By way of summary, I would simply like to suggest that somewhere along the way we as Christians have allowed our antagonists to set the agenda and we have surrendered our Spiritual birthright for a mess of scientific porridge. We got sucked into answering questions that we honestly do not have any firm evidence to use, and our own political infighting over these tenuous answers has only served to embolden our opponents. Just as one example, I cannot begin to hold the figure of a 6,000 year old earth. I cannot because (1) my understanding of the Hebrew language and aspects of the Hebrew historiography, (2) I studied about how Archbishop Ussher [the source of the 6,000 year old claim] came to his conclusions, (3) my own [albeit limited] understanding of physics, astronomy and even archeology. However, Ussher’s chronology was incorporated into the printed text of some King James editions of the Bible, and soon it became sacrosanct. Therefore to challenge Ussher’s chronology was the same as denying inspiration of Scripture. Even today we are dealing with Ussher’s legacy, even though few even know about Ussher, and far fewer would subscribe to his methodology if they knew about it.
However, to continue the story, the evolutionists and atheists jumped on Ussher’s chronology and ridiculed it. Instead of saying that the chronology was just a human calculation and letting the theory rest on it own strengths or weaknesses, by defending it as a part of Scripture Christians bought into bad science and seriously weakened their case. I fear that now what most evolutionists ridicule about the faith of Christians and our beliefs about the Bible are only a caricature of what the Bible actually teaches, but is itself a caricature that is actually defended by Christians themselves. In the immortal words of Pogo, we have met the enemy and he is us.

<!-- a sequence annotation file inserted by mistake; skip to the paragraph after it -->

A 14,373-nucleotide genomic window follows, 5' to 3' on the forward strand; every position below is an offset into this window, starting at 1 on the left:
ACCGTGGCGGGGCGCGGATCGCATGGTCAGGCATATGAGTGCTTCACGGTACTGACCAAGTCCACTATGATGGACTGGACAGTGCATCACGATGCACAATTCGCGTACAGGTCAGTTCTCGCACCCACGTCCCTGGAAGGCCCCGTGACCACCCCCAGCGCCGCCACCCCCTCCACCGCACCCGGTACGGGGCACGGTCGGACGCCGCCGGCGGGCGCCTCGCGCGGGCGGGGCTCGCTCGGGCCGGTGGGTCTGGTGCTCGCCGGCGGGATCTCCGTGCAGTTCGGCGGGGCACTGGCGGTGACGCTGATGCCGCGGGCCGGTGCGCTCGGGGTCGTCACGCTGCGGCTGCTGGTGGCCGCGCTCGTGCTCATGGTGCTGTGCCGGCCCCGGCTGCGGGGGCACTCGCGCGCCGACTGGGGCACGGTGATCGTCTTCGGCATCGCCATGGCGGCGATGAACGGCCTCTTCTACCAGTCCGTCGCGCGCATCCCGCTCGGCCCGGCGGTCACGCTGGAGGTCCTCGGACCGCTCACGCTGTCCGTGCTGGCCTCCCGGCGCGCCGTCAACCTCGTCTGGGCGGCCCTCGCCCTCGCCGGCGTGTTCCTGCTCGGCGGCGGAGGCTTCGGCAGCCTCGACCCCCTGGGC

Is there a solution to the impasse between Christianity and science? Absolutely! We need to return to a serious and in-depth study of what the Bible actually does teach and the ways in which it teaches those truths. This means a return to the original languages and the original forms of teaching. It also means we must hold an open mind to the discoveries of archeology, physics and astronomy, as well as the other hard and soft sciences. If our universe is as ordered and as well planned as Christians have been arguing it is for the past several hundred years now, surely God will not mind if we explore how that order and plan actually works. And, scientists need to understand that a pure faith in God is not antagonistic to their life’s work. Science and theology can be, and must be, supportive of one another.
The fact is that science and theology are seeking to answer different, but inter-related questions. Let us work together to find all the answers.